Dr. Gordon Stables

His Contribution to RV History


Dr Stables with his dog Hurricane Bob (1886)

(All images from The Cruise of the Land Yacht Wanderer (1886) and Leaves From the Log of a Gentlemen Gipsy (1891) both by Dr. Gordon Stables)


The man who conceived of the horse-drawn caravan called The Wanderer in about 1884, Dr. William Gordon Stables, is sometimes called 'The Father of the RV'. Is this title justified? rvhistory.com believes so.


Stables designed and commissioned what we currently believe is the first purpose-built RV. He did so at a time when the only other people using horse-drawn caravans were gypsies, circus folk and itinerants. None of these groups were using their caravans for leisure. Stables' most important contribution to RV history was as the first person to conceive and use a vehicle that could be used solely for recreation.


His second major achievement was to popularise this new hobby through his books. His best known book is The Cruise of the Land Yacht Wanderer written in 1886, but he wrote many others. The accounts of his travels were reviewed by newspapers and read widely as far as Australia and New Zealand. Stables' writings inspired many others to try out the RV lifestyle for the first time.


Having an idea, carrying it out and then writing about it was not everything Stables achieved. These are some of his other contributions:


1. Using Ship Accommodation to Inspire RV Design


As a former naval surgeon, Stables had slept on a number of ships. He recognised that a ship's cabin needed to use space efficiently and contain only items essential for survival or basic comfort. He was the first to use nautical design in a land-based vehicle. He described The Wanderer as a 'land yacht', called his holidays 'cruises' and used terms such as 'fore' and 'aft' for the front and rear of the caravan.


The layout of The Wanderer was sparse, with everything that could break stowed away in cupboards as on a ship. Some items had multiple uses - his single bed was a sofa during the day. Others were portable - his cooking appliance, a 'Rippingille' oven, could be taken outside when the British weather allowed.


The terms 'road yacht' or 'land yacht' were used extensively by RV designers of the early 20th century to denote an RV with an efficient, ship-shape interior. Stables was the first of these - a pioneer of maritime-inspired RV design.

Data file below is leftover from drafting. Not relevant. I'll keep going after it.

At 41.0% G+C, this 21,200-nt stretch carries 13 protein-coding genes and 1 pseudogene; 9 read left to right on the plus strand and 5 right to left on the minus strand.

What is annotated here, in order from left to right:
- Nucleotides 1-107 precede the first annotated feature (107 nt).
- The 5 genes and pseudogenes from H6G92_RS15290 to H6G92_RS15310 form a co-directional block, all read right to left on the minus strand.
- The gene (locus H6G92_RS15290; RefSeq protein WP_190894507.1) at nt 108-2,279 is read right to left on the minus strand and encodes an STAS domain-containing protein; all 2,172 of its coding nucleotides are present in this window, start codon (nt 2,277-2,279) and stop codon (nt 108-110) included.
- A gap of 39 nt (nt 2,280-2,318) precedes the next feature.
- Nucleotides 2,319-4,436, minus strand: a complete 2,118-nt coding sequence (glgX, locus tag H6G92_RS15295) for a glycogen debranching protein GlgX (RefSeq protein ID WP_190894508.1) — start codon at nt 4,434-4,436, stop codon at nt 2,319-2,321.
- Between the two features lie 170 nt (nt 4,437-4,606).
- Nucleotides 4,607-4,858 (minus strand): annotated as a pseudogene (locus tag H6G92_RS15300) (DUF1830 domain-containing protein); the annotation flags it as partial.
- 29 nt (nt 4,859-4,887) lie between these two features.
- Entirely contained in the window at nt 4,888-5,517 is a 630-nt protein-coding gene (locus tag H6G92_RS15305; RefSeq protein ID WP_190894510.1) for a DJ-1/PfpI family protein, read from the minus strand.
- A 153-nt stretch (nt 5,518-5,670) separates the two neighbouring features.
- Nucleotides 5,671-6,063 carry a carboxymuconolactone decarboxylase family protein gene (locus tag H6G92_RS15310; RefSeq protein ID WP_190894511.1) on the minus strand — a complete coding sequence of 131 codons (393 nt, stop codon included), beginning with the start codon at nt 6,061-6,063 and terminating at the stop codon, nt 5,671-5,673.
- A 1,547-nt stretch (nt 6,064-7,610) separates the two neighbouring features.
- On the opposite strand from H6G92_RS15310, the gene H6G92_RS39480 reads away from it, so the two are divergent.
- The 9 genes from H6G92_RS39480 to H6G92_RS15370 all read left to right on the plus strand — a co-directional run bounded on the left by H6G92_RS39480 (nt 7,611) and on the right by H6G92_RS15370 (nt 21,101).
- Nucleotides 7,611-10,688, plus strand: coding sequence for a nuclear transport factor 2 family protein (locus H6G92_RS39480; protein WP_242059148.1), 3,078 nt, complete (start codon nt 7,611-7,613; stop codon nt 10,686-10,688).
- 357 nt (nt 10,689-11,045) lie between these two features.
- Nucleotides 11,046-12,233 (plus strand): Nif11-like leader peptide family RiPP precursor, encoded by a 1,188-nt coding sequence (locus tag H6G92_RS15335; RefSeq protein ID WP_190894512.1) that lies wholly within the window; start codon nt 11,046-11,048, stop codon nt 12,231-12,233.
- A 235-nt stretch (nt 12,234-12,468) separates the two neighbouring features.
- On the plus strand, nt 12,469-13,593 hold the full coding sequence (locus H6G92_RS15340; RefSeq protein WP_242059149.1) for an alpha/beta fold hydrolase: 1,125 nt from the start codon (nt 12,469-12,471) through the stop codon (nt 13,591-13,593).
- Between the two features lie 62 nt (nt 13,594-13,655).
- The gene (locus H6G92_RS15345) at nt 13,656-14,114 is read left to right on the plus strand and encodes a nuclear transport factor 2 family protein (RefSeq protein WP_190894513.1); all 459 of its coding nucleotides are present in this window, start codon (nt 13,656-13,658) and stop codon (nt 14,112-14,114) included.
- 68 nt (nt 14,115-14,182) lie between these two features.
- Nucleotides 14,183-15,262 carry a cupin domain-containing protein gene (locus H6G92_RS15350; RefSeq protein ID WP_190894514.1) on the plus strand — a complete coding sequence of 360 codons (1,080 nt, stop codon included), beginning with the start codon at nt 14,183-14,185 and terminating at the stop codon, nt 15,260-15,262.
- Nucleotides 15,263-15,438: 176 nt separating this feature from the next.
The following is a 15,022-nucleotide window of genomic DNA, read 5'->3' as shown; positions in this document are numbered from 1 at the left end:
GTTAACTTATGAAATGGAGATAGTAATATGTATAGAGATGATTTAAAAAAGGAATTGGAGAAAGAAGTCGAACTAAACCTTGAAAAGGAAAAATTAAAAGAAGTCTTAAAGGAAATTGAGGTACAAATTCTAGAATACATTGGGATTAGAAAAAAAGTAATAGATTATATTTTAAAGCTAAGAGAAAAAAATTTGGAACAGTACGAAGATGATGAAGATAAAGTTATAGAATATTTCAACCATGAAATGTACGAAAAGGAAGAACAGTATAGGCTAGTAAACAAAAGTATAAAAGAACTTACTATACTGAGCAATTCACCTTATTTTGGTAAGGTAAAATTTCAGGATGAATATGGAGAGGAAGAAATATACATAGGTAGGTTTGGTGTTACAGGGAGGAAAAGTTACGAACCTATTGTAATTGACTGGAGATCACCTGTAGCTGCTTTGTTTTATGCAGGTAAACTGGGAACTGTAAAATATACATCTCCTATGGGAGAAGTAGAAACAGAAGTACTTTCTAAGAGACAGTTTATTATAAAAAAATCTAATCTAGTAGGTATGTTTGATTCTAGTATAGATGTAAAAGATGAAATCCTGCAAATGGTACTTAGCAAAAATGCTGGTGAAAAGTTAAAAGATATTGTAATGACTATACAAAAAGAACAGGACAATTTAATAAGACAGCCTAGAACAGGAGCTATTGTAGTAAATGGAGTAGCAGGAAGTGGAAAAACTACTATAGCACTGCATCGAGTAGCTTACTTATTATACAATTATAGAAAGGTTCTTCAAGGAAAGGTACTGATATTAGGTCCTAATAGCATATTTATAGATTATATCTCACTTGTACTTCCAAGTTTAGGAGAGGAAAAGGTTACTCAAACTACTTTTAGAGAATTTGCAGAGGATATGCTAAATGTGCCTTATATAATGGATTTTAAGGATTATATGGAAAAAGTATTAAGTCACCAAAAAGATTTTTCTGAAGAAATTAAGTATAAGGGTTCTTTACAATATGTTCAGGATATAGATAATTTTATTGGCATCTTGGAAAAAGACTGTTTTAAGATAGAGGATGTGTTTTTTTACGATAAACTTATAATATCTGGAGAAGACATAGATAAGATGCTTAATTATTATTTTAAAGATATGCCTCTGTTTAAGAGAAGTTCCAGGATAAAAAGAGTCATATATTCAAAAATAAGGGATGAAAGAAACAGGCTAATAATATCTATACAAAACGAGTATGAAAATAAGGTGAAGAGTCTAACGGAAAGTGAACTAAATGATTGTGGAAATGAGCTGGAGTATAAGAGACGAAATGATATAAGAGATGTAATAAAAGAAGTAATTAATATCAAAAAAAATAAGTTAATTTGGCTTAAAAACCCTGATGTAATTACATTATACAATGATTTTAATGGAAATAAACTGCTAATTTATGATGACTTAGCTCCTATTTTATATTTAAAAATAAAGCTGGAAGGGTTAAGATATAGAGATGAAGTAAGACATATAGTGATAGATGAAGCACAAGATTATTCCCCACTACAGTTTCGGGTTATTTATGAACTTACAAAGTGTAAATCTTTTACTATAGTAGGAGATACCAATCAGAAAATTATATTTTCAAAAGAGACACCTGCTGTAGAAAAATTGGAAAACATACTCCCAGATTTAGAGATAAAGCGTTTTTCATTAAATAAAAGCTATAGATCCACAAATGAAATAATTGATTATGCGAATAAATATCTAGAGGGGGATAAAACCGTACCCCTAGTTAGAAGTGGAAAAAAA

2. Recognising the Health Benefits of the RV


Stables was discharged early from the navy, possibly because of the long-term impacts of 'jungle fever' (typhoid) contracted whilst sailing along the east African coast. His decision to spend his enforced early retirement in an RV was probably made for health reasons.


In nineteenth century America, so-called 'health seekers' had sought to escape the diseases of crowded eastern seaboard cities (mainly consumption, or TB) using converted wartime ambulance wagons. So the health benefits of an outdoor life were already known to some.


Stables wrote extensively on health matters and included a section on the health-giving properties of a caravan holiday in his book, The Cruise of the Land Yacht Wanderer in 1886. The restorative properties of an RV holiday continue to be recognised to this day.


3. Using an Ancillary Vehicle


Stables' valet Harmann with his 'tender' (1891)

Stables often took with him on his travels a valet and a horseman. The valet used a tricycle to ride ahead of The Wanderer to warn other road users of the impending arrival of a large, slow vehicle and to scout out possible overnight camping sites. In true nautical fashion Stables called the tricycle a 'tender'. It was lighter, faster and smaller than the main RV and went where the RV could not. Does that sound familiar?


Many of today's RV users carry bicycles for local exploration, including folding or battery-powered ones. Some motorhome owners go further and tow a small automobile. For those with caravans, the tow vehicle becomes the 'tender' once a destination is reached. What a clever idea - pioneered by Stables in 1885 and based on the concept of a yacht tender.



4. Conceiving the idea of a Caravan Club


The Wanderer in Bognor (1891)

In 1891, Stables wrote,


'I cannot help saying that my holiday at Bognor has been one of the most refreshing and restful any man could enjoy. So convinced am I of the amount of health and pleasure derivable from a caravan and camping tour, that I have under consideration a scheme for the formation of a Gentlemen-Gipsy Club, to tour and camp in the loveliest parts of our own lovely land.'


from Leaves From the Log of a Gentlemen Gipsy by Dr. Gordon Stables (UK, 1891)


So, as far as we know, Stables was the first person to conceive the idea of forming a caravan club. The idea was premature however, and it was not until 1907 that the UK Caravan Club was formally created, with Stables as its first Vice President. The Caravan Club still exists today.


5. Combining RV travel with Creativity


Stables was one of the first to combine creative pursuits with an RV holiday. In his case it was writing. The Wanderer became Stables' mobile writing studio where he wrote dozens of books. These were boys adventure stories, travelogues and non-fiction books on pets and health.


Escaping from everyday life to write, paint or make music is common amongst creative communities. Escaping in an RV is one way of unleashing one's creative juices. The change of scene, the different people and places encountered along the way, the soothing impact of nature - all these can inspire new creative ideas. Stables was one of the first to get creative in an RV.

So, while Stables may be remembered most for The Wanderer, his legacy is far richer than this one vehicle. He should rightly be known as 'The Father of the RV'.


Andrew Woodmansey